This did not work when the data were transferred to iNaturalist, and so to ensure that the correct ID was the “Community ID”, we had a team agreeing to our expert’s IDs just to ensure that the most likely ID (by far) was the community ID.
Alas, it has stuck. When I see an ID by a taxonomic expert or by a high reputation amateur I simply agree. On iSpot I would never have done this because of my reputation. But on iNat I dont have a reputation so it does not matter that I agree without going to the monographs and keys. But if Jonathan Collwell IDs a Monkey Beetle or John Manning an Irid, I agree automatically because they are the world experts in those groups. If they are wrong, who on earth would know?

I agree that treating agreements differently from identifications is a cool ID. But then we need some additionally functionality. On iSpot that did agreements differently, one could not post an ID that was already on the observation: you had to agree to it. On iNat you can agree to a specific ID, to a community ID, or post an independent copy of an already existing ID (indeed, you can post a second copy of an ID that you made previously, which is weird, but handy if someone disagrees with you and you want to make a point - although I dont think that this was the intention).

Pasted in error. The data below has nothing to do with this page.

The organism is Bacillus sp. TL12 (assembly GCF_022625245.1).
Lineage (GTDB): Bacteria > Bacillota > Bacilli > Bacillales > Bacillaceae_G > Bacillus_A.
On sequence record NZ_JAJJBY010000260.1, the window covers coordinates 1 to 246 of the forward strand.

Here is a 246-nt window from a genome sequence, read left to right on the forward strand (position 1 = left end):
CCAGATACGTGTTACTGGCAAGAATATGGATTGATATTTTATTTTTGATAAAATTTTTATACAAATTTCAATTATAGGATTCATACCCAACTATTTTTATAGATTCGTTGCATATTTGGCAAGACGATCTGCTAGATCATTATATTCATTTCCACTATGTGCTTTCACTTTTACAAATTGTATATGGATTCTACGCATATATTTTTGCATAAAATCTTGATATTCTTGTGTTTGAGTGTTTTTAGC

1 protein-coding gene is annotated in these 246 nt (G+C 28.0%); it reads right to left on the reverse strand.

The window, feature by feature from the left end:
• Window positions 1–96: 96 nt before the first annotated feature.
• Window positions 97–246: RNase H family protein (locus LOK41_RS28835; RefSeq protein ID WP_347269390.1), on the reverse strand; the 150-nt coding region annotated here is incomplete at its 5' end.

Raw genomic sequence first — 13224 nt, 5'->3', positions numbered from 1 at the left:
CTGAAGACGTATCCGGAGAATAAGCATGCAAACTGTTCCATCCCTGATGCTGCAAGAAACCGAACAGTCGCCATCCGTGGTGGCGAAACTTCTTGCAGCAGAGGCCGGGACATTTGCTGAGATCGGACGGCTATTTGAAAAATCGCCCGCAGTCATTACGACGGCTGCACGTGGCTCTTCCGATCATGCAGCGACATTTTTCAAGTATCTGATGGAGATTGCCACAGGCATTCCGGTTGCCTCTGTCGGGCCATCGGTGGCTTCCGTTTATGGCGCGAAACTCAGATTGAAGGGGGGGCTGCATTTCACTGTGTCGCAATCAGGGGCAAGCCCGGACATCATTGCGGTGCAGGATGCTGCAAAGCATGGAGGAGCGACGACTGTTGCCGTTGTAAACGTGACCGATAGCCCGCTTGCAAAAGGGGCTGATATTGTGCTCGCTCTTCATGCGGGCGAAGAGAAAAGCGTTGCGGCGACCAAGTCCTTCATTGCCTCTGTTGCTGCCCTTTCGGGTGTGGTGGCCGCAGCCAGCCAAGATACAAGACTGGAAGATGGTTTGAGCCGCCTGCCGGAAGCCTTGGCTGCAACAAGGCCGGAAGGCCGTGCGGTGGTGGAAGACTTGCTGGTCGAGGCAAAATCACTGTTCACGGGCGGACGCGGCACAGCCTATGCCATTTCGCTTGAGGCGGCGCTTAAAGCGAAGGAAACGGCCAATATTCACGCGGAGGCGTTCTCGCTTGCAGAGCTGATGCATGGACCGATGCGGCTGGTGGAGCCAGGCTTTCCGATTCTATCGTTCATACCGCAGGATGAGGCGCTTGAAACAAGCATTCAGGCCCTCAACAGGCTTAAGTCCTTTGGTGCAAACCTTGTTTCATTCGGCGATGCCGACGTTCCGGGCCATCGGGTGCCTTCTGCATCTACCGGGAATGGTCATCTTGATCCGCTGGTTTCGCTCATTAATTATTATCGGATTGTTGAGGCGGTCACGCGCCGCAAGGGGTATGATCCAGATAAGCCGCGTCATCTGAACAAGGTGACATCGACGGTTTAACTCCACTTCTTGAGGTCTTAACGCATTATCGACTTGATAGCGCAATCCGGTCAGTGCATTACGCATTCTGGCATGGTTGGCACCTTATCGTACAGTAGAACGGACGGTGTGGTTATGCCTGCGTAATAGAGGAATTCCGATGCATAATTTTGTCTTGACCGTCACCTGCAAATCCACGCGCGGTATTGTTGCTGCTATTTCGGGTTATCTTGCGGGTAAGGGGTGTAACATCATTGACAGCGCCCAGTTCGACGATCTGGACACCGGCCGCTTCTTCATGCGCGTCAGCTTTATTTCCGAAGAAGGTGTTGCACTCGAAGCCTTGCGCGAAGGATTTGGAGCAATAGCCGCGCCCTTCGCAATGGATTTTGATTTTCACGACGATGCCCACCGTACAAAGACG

Another difference from iSpot is that IDs and Agreements could not be altered. Once made, the only way to change them was to post a revised ID. That prevents people deleting mistakes (and any agreements made to it), and altering subsequent embarrassing explanations - which iNat allows. Users who deleted their accounts had their IDs reassigned as posted by Anonxyz (where xyz was a link to the user known only to site managers), and their reputation deprecated to novice.
I am not saying that iSpot was a good system, but include it here just for comparison and to explore options.